transliteration              a canaanite   or gebalian   spell                                 in this there is the hymn          now he gives the whole hymn            he translates the hymn   whether it’s the true translation          or not              but it’s a hymn           there is a continuity   & there     the story that unfolds   is that the speaker   the one that utters the hymn   is a mother snake   & her name in gebalian is     oom-reer-reer         oom is like em is like mother               & reer is in hebrew     saliva   or   you know spit     but it’s also   it comes down   spittle like a dog         spit     saliva in mouth            so it’s reer             oom reer        but it also means the poison of the snake                   of the snake’s venom              the venom of the snake          so it means both the saliva & the venom                or you say now you have reer                       when y’re very hungry          & you see see food                             so you merayer           to salivate in hebrew    yeah right it has an animalistic        tone    yeah   so it’s oom-reer-reer             the mother of    & the mother is actually talking to her two lovers                   who are the guardians of the tomb      & they are called dodim         which are the lovers in the song of songs             & she is calling her sons

the   young snakes                 to come back to her                that she will swallow them up                       so that they will not sting      the corpse of the pharaoh     so she defends the pharaoh     the mother defends the father            against the bitings of the little children           the little snakes &       she invites them into her               & somehow                 & the whole hymn is an unfolding of this     now in this thing          in this thing it says       yet dodi  which yet means also   in modern hebrew     divert yr way or   or to come     to come to me yet y’dodi is        come visit me so it’s the same verb   nata & yet    & yet is another way of saying it       it’s like it’s an invitation     yet in shir ha-shirim     it says                         brach dodim                its the same expression   different meaning            but same expression                so the idiom comes from         2000 years before   song of songs                    from gebal   it’s a gebalian spell     interestingly gebal   it’s another connection    a whole other   connection                 which is not associative            it’s historical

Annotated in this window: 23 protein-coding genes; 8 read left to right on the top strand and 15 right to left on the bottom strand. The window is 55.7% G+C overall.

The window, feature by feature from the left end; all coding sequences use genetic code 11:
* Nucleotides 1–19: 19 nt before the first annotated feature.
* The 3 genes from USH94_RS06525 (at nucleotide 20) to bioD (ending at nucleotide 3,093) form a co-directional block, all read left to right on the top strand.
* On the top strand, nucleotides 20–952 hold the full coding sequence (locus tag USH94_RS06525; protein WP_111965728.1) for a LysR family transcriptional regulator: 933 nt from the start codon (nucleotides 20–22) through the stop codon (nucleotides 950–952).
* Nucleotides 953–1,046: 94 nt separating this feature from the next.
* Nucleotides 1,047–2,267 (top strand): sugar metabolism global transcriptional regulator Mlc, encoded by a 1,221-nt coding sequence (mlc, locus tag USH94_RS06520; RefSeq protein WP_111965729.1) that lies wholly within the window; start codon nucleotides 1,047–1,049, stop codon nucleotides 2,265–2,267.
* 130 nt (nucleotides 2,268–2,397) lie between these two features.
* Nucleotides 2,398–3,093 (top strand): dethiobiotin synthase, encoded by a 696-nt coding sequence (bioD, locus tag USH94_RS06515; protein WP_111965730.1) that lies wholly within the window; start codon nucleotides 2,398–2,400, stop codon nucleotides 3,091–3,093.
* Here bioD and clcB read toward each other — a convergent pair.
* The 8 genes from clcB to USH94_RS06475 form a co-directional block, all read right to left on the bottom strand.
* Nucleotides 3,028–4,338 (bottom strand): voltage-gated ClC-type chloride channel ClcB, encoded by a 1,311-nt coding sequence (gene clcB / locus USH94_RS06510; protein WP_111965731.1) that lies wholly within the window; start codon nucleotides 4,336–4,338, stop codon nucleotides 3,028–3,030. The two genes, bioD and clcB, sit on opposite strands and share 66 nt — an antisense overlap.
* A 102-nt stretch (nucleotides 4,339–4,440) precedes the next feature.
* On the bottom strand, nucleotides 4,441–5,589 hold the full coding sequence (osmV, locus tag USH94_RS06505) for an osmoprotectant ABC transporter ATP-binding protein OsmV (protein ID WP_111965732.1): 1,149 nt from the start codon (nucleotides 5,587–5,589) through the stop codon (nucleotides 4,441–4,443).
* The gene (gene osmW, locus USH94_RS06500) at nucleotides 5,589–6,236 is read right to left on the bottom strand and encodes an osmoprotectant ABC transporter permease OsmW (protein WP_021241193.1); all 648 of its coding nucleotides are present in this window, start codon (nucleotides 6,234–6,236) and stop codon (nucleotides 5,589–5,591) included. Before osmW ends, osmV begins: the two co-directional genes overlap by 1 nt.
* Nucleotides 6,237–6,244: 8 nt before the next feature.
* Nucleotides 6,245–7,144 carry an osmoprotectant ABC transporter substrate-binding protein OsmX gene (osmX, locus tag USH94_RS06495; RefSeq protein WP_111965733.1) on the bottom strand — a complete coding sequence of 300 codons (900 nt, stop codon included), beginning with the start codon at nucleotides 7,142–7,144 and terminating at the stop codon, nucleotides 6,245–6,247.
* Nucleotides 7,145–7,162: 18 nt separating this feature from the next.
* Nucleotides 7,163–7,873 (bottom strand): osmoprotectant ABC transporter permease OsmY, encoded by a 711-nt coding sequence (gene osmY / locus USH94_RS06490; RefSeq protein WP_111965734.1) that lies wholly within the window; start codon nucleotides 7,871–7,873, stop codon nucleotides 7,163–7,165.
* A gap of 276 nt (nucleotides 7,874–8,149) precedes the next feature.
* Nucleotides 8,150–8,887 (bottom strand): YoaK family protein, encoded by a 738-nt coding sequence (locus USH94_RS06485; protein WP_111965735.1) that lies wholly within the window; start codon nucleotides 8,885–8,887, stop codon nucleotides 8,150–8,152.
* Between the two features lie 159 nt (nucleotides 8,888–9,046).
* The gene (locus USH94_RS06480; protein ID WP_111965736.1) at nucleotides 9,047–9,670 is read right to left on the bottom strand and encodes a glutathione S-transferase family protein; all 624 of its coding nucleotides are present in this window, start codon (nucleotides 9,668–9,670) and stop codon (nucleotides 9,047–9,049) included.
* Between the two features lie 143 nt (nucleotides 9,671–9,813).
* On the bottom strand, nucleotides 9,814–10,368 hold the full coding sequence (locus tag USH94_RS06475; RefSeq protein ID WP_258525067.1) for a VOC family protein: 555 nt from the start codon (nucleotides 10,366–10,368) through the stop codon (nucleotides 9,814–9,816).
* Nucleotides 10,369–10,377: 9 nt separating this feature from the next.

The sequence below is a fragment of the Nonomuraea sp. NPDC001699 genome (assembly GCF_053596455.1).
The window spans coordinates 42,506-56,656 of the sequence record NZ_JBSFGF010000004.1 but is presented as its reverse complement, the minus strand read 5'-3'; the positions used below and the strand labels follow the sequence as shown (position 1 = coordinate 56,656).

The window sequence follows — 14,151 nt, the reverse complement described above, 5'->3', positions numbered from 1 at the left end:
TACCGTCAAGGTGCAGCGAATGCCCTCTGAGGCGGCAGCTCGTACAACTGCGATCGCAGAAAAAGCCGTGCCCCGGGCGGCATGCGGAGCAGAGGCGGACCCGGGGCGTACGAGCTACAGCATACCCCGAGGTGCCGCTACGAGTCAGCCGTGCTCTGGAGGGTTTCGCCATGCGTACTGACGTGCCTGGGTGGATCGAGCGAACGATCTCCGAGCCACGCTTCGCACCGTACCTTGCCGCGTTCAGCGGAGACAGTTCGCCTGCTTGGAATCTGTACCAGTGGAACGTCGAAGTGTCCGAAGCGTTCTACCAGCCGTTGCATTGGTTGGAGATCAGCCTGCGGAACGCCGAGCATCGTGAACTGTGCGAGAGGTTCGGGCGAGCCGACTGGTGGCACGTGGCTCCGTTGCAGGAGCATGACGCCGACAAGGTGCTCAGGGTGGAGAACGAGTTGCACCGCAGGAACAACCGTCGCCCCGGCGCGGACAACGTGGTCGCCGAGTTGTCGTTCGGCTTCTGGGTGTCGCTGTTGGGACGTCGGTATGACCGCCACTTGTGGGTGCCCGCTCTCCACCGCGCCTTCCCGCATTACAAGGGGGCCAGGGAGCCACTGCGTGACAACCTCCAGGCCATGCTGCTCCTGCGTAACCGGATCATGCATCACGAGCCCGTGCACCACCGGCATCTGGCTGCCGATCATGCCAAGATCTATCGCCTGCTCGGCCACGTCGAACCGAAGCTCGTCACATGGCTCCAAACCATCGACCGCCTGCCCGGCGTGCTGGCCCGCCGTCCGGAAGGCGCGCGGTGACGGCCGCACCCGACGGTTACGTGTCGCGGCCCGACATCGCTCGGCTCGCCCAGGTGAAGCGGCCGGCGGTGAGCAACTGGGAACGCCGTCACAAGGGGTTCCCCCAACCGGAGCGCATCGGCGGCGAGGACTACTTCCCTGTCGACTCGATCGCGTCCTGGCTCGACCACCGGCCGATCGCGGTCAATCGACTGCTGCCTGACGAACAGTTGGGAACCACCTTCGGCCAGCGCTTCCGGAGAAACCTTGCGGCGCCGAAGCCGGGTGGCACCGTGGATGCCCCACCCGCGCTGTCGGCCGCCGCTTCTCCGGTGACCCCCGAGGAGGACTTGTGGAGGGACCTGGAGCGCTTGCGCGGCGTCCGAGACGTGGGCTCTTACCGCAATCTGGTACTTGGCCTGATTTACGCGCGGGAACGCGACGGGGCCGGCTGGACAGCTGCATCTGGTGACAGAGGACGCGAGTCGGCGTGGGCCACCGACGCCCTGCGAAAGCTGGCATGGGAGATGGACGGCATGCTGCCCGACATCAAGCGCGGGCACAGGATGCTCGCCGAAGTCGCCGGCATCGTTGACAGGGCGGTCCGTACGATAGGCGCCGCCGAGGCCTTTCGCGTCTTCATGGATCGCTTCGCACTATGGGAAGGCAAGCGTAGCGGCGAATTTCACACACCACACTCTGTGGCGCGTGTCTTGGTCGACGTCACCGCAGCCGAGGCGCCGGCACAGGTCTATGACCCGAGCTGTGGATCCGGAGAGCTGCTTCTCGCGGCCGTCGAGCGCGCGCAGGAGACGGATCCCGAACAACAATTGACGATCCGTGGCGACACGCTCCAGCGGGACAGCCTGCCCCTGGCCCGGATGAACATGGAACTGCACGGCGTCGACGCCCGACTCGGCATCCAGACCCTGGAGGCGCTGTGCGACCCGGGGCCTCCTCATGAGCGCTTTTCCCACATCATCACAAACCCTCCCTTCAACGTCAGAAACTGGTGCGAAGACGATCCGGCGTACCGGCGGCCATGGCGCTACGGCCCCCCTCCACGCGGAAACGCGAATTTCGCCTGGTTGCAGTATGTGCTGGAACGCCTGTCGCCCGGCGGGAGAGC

geval   was a port where   they   the egyptians     wd         & from which the egyptians wd                    wd import   how do you say ech omrim             in english papyrus   papyri so the egyptians wd export                 the papers      the leaves the papyrus leaves   export them to gebal     & from gebal   the greeks   wd import them to greece          now they gave     the name     the greek name   for gebal   is   byblos        & this was the name that was given to the bible

which              is written on the paper           which is the papyrus              which came thru egypt thru

gebal                now i know that you know that i know that you know                    where it comes from  so there is a lot about breaking up the surface             like creating a surface & breaking it up                       & the surface is I’ll give you another example         a metaphor that           bialik[16] uses                         even tho he was not yet   conscious of the modernist thinking          in the western context           not the kind that we begin with          but he says            what is the difference between prose & poetry?        in gilui v’khisui b’lashon revealment & concealment in language[17] exactly       the glacier & the ice   flow          so when he is talking about the flow   it’s     breakage       of the surface     which is totally modernist     & by breaking enjambment   breaking the line          & making a kind of jazz beat              that is not ordered      & it’s like do do do di do                    & it gives a sense of arbitrariness             & break-dance or         the dance of the break           but in bialik the thing is          that it is in the language          in bialik when you leap from one   flow to another     the basic   thing is     that the chasm   is flickering from below     & that flickering from below       has to be felt       even when     the surface is the main thing        that’s the heart     now when you use that     y’re on the surface   when you don’t use that                     it flickers   & that     that tap dance     that crawling ache   there is an arm’s length     you see that to write selflessly in a way       like an anti-lyric     or as olson called it     that lyrical disruption of poetry   but this is also           its a way also to understand